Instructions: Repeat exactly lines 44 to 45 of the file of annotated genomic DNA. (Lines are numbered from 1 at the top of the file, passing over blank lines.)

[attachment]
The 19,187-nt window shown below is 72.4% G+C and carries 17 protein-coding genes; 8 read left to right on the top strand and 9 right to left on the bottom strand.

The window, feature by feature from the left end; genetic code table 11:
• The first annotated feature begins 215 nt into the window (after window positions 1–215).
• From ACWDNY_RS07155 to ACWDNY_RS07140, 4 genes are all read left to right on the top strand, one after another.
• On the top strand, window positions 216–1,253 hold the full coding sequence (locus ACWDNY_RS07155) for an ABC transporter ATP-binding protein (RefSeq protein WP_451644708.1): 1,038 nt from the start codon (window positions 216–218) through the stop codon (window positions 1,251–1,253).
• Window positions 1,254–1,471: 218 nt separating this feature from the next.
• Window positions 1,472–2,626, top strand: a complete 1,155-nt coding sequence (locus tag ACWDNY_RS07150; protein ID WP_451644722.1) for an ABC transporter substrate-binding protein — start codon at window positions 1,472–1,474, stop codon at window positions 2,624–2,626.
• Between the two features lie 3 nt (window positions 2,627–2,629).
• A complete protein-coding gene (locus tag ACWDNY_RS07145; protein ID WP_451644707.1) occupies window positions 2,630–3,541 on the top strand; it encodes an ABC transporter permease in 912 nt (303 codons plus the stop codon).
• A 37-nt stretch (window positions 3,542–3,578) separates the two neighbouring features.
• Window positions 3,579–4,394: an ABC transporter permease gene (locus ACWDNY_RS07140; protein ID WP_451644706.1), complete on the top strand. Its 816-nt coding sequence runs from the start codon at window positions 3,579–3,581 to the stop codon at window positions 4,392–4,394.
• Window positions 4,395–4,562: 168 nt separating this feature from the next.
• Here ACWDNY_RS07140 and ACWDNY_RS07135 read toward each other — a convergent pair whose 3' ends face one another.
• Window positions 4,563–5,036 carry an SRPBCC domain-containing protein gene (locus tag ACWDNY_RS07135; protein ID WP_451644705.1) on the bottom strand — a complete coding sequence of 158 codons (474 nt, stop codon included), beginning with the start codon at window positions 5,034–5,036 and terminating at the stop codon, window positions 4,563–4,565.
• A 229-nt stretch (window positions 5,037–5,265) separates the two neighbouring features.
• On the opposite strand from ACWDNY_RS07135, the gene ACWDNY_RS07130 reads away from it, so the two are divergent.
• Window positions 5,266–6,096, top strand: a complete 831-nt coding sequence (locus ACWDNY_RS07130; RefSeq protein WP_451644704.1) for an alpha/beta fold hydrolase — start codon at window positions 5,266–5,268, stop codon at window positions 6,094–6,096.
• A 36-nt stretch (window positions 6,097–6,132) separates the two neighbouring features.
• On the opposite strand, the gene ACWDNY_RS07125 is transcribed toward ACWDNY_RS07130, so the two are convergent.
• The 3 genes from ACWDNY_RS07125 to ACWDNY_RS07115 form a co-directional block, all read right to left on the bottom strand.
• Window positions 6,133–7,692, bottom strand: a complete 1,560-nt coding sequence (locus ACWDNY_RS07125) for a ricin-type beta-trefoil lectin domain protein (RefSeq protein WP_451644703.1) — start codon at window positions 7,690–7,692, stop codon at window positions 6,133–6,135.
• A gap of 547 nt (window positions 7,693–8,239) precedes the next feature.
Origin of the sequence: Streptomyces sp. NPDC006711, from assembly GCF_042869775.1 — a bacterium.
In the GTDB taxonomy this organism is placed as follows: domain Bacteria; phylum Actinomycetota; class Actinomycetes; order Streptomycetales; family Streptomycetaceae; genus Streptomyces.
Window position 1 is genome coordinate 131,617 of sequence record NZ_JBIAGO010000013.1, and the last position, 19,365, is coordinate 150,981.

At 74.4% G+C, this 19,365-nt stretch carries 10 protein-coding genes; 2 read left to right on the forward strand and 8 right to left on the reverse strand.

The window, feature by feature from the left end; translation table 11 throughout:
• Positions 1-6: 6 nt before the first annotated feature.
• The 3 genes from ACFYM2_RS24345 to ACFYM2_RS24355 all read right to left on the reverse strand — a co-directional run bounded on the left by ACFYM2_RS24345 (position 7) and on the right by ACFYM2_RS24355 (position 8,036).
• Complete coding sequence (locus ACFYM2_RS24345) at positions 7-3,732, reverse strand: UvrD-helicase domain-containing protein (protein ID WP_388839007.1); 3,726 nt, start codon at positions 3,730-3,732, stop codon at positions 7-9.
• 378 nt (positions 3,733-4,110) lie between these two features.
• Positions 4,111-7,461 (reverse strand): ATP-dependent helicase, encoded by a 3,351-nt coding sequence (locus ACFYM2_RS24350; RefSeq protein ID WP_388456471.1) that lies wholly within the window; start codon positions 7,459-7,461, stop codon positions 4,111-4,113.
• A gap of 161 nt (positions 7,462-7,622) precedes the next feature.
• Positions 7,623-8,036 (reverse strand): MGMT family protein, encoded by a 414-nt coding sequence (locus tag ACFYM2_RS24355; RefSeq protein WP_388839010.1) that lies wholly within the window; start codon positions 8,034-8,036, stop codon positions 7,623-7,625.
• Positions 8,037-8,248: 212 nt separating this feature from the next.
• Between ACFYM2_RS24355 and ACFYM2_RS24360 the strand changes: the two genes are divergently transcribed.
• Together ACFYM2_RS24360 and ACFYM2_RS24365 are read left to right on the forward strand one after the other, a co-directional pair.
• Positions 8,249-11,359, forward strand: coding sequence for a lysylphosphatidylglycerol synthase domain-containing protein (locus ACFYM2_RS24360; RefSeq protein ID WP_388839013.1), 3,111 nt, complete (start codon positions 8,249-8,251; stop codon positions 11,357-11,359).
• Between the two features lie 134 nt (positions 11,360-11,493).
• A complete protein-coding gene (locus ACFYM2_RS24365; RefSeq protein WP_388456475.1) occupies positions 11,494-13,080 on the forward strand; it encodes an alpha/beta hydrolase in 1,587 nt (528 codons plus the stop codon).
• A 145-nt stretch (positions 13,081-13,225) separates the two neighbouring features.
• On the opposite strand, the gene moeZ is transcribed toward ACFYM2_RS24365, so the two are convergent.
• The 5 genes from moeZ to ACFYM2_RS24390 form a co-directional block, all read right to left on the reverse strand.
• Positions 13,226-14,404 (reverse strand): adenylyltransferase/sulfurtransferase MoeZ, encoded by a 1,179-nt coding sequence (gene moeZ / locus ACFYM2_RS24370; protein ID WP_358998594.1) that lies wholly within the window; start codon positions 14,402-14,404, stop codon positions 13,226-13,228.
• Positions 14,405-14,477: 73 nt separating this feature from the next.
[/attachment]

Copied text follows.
• Positions 13,226-14,404 (reverse strand): adenylyltransferase/sulfurtransferase MoeZ, encoded by a 1,179-nt coding sequence (gene moeZ / locus ACFYM2_RS24370; protein ID WP_358998594.1) that lies wholly within the window; start codon positions 14,402-14,404, stop codon positions 13,226-13,228.
• Positions 14,405-14,477: 73 nt separating this feature from the next.